My only complaint about this paper is the shortage of simulation experiments. It would be very interesting to see how the estimation formulas perform as we vary n,p. I tried implementing the formulas and making my own simulations, but the formulas didn't work, even when I tried to replicate the setting of the paper's simulation. I find that $1-b_n$ is often negative, which renders the other estimated quantities senseless. I'd appreciate it if the authors could either share their code for the simulations (through anonymous URL in the rebuttal possibly) or inspect and debug my R code below.

Overall a good paper; good theoretical contribution with possible practical benefits.

\texttt{
library(glmnet)
n=5000; p=10000; sigma=0.5; lambda=0.2; beta=c(rep(1,0.1*p), rep(0,0.9*p));
X = (1/sqrt(n))*matrix(rnorm(n*p), nrow=n, ncol=p);
noise = sigma*rnorm(n); y = X %*% beta + noise;

glmnet.fit = glmnet(x=X, y=y, lambda=lambda*(1/n)) #glmnet uses average loss
beta_hat = glmnet.fit\$beta; relvars = which(abs(beta_hat) > 0.000001)

bn = length(relvars)/n;
pseudo.y = beta_hat + (1/(1-bn)) * t(X) %*% (y- X%*% beta_hat)
theta = lambda/(1-bn)
tau = sqrt(sum((y- X %*% beta_hat)^2))/(sqrt(n)*(1-bn))

Rhat = tau^2 - (2*tau^2/p)*sum( abs(pseudo.y) < theta) + (1/p)*sum( (sapply(abs(pseudo.y), FUN=function (x) {min(x,theta)} )^2))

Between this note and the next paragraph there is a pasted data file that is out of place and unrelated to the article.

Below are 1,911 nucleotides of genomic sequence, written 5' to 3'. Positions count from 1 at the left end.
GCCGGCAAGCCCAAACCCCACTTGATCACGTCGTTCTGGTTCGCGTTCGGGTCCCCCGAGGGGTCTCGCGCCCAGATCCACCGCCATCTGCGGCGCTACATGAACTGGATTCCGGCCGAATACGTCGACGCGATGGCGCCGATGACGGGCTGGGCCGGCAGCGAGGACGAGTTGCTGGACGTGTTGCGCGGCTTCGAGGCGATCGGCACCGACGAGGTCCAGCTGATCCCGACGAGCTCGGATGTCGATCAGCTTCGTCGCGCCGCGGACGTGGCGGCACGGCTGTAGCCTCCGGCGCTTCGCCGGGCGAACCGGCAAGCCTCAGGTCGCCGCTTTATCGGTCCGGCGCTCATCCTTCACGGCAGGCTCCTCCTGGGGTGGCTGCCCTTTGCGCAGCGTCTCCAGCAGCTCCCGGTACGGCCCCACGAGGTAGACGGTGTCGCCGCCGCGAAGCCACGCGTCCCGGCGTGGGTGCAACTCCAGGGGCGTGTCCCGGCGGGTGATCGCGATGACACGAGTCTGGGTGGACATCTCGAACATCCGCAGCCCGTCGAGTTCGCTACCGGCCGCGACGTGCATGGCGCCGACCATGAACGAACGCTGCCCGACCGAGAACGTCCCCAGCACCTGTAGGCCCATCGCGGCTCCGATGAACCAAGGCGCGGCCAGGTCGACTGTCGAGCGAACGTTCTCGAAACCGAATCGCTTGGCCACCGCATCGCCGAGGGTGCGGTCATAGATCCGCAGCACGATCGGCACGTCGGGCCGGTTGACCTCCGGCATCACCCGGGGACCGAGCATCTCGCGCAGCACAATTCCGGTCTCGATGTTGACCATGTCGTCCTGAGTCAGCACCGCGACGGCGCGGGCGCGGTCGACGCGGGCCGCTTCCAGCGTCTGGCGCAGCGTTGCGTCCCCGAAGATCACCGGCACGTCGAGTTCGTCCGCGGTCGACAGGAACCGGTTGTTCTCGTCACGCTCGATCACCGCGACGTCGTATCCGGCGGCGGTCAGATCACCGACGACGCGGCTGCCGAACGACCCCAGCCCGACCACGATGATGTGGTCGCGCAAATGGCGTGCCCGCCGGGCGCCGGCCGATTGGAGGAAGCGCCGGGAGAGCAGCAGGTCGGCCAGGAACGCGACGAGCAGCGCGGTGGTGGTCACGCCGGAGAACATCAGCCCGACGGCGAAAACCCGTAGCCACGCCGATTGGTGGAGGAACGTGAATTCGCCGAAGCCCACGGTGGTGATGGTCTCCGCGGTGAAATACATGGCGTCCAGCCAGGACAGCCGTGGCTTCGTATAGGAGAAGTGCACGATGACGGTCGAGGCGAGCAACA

varhat = tau^2 - Rhat
}
Good theoretical contribution toward an important problem. The results are possibly practical but not easy o use.
Author Feedback

Q1:Author rebuttal: Please respond to any concerns raised in the reviews. There are no constraints on how you want to argue your case, except for the fact that your text should be limited to a maximum of 6000 characters. Note however that reviewers and area chairs are very busy and may not read long vague rebuttals. It is in your own interest to be concise and to the point.
REVIEWER 4:

We acknowledge the presence of typos and thank the reviewer for pointing them to us. We will definitely address them.
Regarding the other comments/questions, we think the following points are important to highlight.

(*) Our results are rigorously proven for the case of standard gaussian design model (Theorems 4.1, 4.2, and Corollary 4.3). Even in this case, they are highly non-trivial. We agree that the treatment of general gaussian design model relies on a conjecture that is supported by earlier work and sophisticated statistical physics arguments such as the replica method. The simulation results strongly suggest that our formulas are accurate.